• 27. PLATFORM 3: VI (E) Problem-Solving with Teams Step 4: Selecting the Most Promising Solution:  Selecting from among the potential solutions calls for thoughtful discussion and judgement. High-performing teams work systematically to find the most promising solution to satisfy the problem  Teams need to avoid three potential traps at this stage: 1. Taking the easy route: teams can skirt this trap by carefully reviewing all the alternatives before making a selection. They take even greater care when one solution appears to be the overwhelming favourite, and they search for its flaws as well as its selling points 2. Votes: are so widely used in our society that they seem to be the democratic way to resolve all issues. Votes are seductive traps and generally lead to inferior results 3. Enforced consensus and coalition formation: when feelings run high, teams may break into warring sides 27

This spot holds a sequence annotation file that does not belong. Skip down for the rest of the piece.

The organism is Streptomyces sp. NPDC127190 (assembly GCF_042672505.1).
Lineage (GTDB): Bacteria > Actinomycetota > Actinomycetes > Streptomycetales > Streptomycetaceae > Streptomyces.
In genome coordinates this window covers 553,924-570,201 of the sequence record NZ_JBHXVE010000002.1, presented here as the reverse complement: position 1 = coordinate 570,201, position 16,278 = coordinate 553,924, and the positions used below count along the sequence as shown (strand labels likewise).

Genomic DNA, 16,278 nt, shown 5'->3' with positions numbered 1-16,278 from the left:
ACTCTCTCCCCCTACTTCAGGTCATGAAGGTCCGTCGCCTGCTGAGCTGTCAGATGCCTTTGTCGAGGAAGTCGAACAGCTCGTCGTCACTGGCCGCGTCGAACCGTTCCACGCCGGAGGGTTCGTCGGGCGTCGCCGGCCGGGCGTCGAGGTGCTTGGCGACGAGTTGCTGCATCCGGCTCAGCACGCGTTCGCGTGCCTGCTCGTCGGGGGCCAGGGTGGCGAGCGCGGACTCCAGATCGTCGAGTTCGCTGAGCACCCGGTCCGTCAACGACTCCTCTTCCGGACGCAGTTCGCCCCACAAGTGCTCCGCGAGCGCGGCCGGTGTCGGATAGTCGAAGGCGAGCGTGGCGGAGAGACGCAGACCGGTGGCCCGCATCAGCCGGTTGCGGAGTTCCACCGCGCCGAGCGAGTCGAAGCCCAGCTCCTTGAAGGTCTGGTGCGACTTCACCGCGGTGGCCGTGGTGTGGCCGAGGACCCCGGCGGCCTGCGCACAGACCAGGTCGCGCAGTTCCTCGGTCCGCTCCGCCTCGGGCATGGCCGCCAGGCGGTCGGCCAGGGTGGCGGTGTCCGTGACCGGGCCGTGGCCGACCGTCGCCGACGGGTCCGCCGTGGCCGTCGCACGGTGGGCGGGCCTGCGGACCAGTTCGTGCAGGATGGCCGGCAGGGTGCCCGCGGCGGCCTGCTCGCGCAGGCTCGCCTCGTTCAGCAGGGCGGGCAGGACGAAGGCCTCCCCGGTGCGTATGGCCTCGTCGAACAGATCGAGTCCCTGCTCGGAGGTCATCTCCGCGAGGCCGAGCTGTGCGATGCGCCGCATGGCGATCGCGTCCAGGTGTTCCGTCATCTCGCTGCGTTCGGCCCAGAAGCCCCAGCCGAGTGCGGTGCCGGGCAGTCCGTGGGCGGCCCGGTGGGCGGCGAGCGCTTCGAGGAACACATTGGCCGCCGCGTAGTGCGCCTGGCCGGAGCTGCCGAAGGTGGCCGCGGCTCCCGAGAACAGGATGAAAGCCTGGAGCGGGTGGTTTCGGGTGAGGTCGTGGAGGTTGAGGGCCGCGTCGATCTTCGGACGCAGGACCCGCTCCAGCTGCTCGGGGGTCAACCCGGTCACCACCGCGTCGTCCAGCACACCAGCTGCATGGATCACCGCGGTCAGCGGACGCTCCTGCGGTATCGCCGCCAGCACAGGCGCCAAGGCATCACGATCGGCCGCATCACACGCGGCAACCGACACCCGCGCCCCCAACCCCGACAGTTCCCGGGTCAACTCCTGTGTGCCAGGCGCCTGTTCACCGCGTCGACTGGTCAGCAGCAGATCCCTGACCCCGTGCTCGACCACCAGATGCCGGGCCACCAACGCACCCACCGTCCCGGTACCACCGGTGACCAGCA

• 28. PLATFORM 3: VI (E) Problem-Solving with Teams Step 5: Planning and Implementing the Solution:  Many great ideas are never fully realized because of inadequate implementation  Once a decision has been made, care must be taken not to pass on responsibility for its implementation to someone else  Effective teams know that implementation is as critical as finding an appropriate solution. They are far less ready to relinquish responsibility and often insist on having a role in implementing their proposals  Once a solution has been selected, the team proceeds to outline the key implementation steps, establish deadlines, assign responsibility for completion of each step, and monitor progress 28